‘Why does the media stay quiet?’, asks Vozpópuli. ‘No one bites the hand that feeds it’. How distorted is our world-view, as created by our interaction with the media? An example is given of how the ‘Footballs Leaks’ scandal (La Liga players fudging their taxes) has been airbrushed from the press by a powerful football baron and advertiser. It’s certainly the case that all regions of Spain invest heavily in ‘institutional advertising’ to keep, above all, friendly relations with the Media. Alarmingly, we read that, according to the AEDE press association, newspapers are the point of reference for only 5% of Spaniards, behind the TV (33%), Web-news (21%), Facebook (10%), Radio (7%) and Twitter at 6%.
Público’s ten ugliest headlines from the ‘right-wing pseudo-media’. Alerta Digital calls Angela Merkel ‘a grimy trollop’; OK Diario with its ‘Iglesias likes to kiss men on the mouth...’; Alerta Digital again ‘The Moorish women of Melilla are more prolific than rats’; another called Mediterráneo Digital asks ‘Why are feminists more ugly than normal women?’... and so on.
An article from John Carlin in Jot Down examines the differences between Spaniards and Britons. He does so agreeably, without aspersions (en castellano).
Those cheerful articles about how beer or wine is good for you. These come about, apparently, invented by the ad agencies, because, you see, they can’t advertise their products in the traditional ways... So, sorry, it’s not science, just marketing. Saludabit reports here.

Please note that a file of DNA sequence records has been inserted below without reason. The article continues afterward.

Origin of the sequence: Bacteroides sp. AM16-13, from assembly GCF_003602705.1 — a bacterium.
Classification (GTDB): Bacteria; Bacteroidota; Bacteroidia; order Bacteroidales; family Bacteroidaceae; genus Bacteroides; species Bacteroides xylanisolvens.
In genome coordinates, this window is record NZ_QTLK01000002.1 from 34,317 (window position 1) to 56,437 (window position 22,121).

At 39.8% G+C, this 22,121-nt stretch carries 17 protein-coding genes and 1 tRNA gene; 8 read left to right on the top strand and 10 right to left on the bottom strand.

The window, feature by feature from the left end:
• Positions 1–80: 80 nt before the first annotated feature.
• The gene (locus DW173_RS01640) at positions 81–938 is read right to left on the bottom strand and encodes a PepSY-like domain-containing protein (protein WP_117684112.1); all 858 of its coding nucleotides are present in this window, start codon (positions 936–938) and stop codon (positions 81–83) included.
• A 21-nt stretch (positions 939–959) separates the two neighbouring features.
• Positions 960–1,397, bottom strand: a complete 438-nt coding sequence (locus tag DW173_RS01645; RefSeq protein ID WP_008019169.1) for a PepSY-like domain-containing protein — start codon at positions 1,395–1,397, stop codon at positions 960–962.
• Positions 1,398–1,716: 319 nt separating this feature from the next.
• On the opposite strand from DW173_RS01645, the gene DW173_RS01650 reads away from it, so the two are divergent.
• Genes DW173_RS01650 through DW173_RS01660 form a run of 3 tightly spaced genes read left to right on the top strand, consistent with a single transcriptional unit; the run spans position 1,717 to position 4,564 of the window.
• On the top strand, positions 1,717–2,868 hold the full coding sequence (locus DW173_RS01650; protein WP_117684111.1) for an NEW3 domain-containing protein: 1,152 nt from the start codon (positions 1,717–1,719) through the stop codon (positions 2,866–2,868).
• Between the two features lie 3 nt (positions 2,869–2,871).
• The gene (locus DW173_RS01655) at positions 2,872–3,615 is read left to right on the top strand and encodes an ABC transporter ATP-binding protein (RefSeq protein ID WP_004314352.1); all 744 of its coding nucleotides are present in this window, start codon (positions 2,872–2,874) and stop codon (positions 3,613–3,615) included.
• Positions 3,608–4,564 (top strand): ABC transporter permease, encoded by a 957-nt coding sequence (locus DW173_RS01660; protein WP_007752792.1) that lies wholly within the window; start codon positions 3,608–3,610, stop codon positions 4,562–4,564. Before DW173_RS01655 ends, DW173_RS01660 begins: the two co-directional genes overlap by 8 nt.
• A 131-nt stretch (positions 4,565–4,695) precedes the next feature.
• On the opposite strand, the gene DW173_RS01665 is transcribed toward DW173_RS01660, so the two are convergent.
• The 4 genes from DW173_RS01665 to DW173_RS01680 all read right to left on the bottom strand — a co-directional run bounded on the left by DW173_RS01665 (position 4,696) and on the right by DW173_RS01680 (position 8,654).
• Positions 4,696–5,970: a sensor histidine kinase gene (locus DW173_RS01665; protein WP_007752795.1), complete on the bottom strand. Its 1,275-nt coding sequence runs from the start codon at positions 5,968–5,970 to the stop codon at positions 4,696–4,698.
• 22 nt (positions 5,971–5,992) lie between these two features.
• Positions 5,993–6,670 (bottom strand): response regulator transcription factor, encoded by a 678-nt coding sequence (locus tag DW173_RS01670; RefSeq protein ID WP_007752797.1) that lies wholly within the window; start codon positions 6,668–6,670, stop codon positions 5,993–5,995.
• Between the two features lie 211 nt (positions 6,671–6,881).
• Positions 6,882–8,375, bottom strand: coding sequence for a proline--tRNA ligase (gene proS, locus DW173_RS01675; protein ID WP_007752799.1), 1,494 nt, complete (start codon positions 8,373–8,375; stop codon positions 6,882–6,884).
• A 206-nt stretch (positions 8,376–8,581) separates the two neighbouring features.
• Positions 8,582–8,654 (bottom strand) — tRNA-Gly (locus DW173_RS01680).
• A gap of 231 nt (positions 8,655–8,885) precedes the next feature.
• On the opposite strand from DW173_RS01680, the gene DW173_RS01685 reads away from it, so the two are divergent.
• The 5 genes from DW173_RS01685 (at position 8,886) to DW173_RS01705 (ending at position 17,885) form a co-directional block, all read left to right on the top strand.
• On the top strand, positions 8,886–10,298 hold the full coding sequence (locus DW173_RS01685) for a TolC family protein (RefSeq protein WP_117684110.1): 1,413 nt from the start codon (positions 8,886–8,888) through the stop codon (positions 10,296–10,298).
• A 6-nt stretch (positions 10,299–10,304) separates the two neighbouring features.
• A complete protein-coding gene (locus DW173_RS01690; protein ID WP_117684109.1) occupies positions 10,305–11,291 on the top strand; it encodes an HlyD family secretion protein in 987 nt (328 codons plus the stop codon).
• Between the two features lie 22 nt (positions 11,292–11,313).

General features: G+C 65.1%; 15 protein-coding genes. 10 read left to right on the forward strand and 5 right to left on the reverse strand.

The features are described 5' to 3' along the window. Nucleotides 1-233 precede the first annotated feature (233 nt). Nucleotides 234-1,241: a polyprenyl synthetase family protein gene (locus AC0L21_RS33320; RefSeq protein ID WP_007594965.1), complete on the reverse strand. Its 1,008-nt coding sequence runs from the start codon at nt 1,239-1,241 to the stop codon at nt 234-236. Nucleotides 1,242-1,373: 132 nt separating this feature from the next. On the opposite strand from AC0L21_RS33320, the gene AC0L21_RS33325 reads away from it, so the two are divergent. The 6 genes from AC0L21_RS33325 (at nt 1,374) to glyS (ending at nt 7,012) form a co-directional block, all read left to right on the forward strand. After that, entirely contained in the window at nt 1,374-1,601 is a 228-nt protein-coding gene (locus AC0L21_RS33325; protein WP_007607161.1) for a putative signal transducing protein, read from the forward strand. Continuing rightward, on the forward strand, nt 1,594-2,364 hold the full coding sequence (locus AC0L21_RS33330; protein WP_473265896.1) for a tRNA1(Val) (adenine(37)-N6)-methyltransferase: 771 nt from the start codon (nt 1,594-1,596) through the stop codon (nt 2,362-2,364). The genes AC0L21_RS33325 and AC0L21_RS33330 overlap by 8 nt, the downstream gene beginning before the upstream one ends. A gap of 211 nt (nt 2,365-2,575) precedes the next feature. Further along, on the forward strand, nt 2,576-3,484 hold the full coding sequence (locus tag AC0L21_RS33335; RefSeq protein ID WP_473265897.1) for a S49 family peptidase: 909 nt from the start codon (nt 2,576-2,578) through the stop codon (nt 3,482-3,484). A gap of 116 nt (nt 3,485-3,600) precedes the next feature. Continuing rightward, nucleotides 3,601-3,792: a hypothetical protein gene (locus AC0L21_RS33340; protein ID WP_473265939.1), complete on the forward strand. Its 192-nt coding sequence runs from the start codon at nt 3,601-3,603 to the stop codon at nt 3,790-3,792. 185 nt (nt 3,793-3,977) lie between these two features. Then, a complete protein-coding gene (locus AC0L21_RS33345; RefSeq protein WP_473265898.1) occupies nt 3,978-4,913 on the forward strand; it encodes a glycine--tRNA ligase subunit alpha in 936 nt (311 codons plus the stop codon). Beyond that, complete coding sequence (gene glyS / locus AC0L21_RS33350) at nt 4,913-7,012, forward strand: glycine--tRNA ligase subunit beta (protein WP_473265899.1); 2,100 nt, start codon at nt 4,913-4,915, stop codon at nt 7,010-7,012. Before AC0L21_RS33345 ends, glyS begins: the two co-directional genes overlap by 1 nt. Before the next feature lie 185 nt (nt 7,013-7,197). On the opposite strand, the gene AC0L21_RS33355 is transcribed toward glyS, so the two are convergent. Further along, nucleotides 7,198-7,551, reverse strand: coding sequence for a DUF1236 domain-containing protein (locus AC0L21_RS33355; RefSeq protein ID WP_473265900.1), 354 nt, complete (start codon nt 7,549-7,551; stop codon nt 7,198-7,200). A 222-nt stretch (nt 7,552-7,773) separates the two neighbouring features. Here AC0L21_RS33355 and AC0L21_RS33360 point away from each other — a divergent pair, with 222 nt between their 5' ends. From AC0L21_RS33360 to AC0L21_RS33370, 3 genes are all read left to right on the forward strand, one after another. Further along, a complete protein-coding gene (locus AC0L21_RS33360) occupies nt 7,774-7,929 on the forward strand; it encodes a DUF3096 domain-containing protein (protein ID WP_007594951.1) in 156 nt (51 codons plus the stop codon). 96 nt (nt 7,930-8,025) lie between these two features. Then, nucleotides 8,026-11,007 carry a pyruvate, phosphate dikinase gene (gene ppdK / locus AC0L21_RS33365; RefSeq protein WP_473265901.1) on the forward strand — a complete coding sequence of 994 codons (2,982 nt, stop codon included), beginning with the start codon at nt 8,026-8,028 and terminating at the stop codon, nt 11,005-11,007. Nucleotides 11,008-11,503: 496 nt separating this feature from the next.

Goodness, the sensitivity of some. It appears that there are a few streets in Madrid with old-fashioned spellings of geographical names. Take the Calle Orense (should be Calle Ourense) or the Calle La Coruña (Calle A Coruna). Apparently. El Diario explains here.
From Como comes a useful article: ‘How to get a Work Visa for Spain and why it’s so difficult for non-EU Citizens’.
The newly appointed Head of Air-command (known by the acronym JEMA) is Javier Salto Martínez-Avial. He reveals to the Media that he is a deeply religious person ‘I try and have the presence of God in all my decisions’, he says. The story at El Diario here.
‘Ratings for Spain’s televised mass soar after Podemos calls for it to be scrapped. The far-left party had proposed a bill that would end the broadcast of the Roman Catholic Mass on La2 television in a bid to make Spain more ‘multicultural’...’. From The Olive Press.
Spanish supermarkets are beginning to phase out products that contain palm oil, a product which is bad for both the environment (in its manufacture) and also for public health.
The most famous of all the discos in Magaluf (Calviá), BCM, has been closed down by the town hall as has another called Tito’s. The two discos are owned by Tolo Cursach, currently in jail for a number of crimes including homicide, narco-traffic and juvenile corruption. More on this from El Mundo here.
The infidelity industry has now reached Spain, with at least 25 sites where you can cheat on your companion. Xornal de Galicia has the unpleasant story here.
Do you have any of these peseta coins, asks an article at the ABC. They’re worth a fortune. Of course, they are worth nothing, says the specialist Ruiz Calleja numismatic blog here.
Oh my Goodness, a joke on Twitter from someone called Ian Dunt, to the effect that Spanish food is ‘over-rated’, has led to a snowstorm of replies.
A useful forum for anything to do with Spanish wildlife is Iberian Nature here.
To keep everyone on their toes, border crossing by car can take up to four hours at the present time, as Spanish police slow down the traffic across. More here and here.
From Colin Davies blog ‘...Christopher Howse's book A Pilgrim in Spain, this is one of his observations I agreed with: ‘Spanish life is not always likeable but it is compellingly loveable’.